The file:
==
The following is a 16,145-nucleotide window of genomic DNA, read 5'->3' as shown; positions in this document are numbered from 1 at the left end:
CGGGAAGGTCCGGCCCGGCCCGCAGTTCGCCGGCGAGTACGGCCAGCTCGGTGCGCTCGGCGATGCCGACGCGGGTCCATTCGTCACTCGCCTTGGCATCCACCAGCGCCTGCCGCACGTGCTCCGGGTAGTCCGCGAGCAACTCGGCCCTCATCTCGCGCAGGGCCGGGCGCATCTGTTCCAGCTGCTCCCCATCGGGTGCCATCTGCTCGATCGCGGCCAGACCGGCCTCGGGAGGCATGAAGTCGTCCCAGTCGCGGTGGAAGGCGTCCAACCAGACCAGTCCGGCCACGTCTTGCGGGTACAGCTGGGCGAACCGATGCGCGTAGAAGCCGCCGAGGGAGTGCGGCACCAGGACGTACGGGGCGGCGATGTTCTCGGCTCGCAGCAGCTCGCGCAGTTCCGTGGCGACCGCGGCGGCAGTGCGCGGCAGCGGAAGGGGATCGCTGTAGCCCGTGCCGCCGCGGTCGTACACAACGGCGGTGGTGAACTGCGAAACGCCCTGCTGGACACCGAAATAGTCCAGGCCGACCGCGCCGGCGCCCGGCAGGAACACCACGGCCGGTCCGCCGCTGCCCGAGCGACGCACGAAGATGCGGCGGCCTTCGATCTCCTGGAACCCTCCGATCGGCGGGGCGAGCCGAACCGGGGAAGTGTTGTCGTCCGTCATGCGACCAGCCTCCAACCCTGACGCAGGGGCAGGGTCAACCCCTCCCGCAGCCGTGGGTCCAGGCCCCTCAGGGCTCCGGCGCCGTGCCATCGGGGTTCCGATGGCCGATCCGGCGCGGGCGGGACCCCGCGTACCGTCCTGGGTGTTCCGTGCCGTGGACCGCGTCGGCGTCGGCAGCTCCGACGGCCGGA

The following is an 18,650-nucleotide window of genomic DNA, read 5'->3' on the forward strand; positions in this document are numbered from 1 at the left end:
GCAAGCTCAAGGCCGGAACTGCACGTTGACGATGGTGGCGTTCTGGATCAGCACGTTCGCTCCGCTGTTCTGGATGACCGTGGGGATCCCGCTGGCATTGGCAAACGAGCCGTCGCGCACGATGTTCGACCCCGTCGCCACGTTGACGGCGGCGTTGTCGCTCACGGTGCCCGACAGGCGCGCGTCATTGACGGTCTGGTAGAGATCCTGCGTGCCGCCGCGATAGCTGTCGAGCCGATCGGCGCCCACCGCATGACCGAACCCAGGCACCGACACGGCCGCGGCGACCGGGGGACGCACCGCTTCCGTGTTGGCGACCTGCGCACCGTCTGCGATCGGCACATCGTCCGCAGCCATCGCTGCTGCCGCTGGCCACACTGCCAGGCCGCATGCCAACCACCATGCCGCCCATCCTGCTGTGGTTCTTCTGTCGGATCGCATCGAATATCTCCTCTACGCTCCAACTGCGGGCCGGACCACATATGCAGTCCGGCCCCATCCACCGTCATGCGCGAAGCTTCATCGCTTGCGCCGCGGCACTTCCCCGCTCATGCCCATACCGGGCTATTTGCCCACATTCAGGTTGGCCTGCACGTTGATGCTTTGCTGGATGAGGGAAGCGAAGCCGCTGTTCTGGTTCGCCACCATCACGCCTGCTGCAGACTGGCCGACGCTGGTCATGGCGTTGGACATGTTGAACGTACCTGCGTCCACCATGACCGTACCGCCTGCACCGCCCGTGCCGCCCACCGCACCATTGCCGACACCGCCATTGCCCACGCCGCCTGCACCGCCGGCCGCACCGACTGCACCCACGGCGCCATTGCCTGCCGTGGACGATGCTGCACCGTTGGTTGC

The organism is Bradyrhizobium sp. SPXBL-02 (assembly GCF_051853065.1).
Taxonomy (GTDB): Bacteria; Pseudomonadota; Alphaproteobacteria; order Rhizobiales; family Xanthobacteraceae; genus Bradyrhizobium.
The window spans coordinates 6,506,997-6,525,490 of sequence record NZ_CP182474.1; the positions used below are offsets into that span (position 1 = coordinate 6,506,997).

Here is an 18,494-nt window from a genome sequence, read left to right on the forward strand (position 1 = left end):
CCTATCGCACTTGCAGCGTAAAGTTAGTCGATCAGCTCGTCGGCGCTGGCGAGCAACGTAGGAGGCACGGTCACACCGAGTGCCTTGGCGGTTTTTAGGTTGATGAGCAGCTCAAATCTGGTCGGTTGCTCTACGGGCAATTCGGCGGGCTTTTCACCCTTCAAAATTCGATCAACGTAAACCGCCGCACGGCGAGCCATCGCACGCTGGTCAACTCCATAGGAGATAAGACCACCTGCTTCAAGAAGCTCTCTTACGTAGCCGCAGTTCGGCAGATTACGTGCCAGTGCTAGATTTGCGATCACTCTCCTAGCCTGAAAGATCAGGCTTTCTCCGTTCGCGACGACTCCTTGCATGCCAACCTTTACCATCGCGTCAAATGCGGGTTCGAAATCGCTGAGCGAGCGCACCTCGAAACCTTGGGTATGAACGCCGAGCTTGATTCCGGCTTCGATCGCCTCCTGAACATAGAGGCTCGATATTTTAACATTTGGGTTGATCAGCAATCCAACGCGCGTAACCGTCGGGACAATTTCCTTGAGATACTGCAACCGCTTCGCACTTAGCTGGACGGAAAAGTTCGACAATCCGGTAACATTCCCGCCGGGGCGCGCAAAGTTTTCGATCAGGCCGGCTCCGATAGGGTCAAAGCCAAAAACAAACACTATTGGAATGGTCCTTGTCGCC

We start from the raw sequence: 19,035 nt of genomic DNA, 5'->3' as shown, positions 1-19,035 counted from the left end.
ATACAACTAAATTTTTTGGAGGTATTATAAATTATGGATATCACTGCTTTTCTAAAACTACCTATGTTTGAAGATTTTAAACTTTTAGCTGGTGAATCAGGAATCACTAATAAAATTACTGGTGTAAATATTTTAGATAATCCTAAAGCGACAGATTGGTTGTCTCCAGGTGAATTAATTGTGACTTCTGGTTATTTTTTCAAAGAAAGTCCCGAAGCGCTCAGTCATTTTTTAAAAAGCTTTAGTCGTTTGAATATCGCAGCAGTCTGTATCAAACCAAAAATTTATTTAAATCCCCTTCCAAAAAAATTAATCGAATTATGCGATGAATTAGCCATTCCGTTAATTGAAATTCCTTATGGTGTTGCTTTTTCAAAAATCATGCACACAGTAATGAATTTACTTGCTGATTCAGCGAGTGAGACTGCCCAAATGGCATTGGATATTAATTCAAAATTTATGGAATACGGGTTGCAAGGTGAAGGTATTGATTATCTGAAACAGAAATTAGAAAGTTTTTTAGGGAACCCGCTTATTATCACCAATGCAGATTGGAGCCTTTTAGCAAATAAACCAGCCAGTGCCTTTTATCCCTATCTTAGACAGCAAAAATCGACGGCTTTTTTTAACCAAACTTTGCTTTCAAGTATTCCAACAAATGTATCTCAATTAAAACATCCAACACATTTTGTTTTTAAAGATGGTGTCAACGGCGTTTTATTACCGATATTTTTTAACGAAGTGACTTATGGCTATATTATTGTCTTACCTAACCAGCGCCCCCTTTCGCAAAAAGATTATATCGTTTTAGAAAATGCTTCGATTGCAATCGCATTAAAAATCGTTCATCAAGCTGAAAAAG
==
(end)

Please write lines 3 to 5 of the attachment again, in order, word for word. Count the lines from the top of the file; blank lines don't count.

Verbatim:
The following is an 18,650-nucleotide window of genomic DNA, read 5'->3' on the forward strand; positions in this document are numbered from 1 at the left end:
GCAAGCTCAAGGCCGGAACTGCACGTTGACGATGGTGGCGTTCTGGATCAGCACGTTCGCTCCGCTGTTCTGGATGACCGTGGGGATCCCGCTGGCATTGGCAAACGAGCCGTCGCGCACGATGTTCGACCCCGTCGCCACGTTGACGGCGGCGTTGTCGCTCACGGTGCCCGACAGGCGCGCGTCATTGACGGTCTGGTAGAGATCCTGCGTGCCGCCGCGATAGCTGTCGAGCCGATCGGCGCCCACCGCATGACCGAACCCAGGCACCGACACGGCCGCGGCGACCGGGGGACGCACCGCTTCCGTGTTGGCGACCTGCGCACCGTCTGCGATCGGCACATCGTCCGCAGCCATCGCTGCTGCCGCTGGCCACACTGCCAGGCCGCATGCCAACCACCATGCCGCCCATCCTGCTGTGGTTCTTCTGTCGGATCGCATCGAATATCTCCTCTACGCTCCAACTGCGGGCCGGACCACATATGCAGTCCGGCCCCATCCACCGTCATGCGCGAAGCTTCATCGCTTGCGCCGCGGCACTTCCCCGCTCATGCCCATACCGGGCTATTTGCCCACATTCAGGTTGGCCTGCACGTTGATGCTTTGCTGGATGAGGGAAGCGAAGCCGCTGTTCTGGTTCGCCACCATCACGCCTGCTGCAGACTGGCCGACGCTGGTCATGGCGTTGGACATGTTGAACGTACCTGCGTCCACCATGACCGTACCGCCTGCACCGCCCGTGCCGCCCACCGCACCATTGCCGACACCGCCATTGCCCACGCCGCCTGCACCGCCGGCCGCACCGACTGCACCCACGGCGCCATTGCCTGCCGTGGACGATGCTGCACCGTTGGTTGC

The organism is Bradyrhizobium sp. SPXBL-02 (assembly GCF_051853065.1).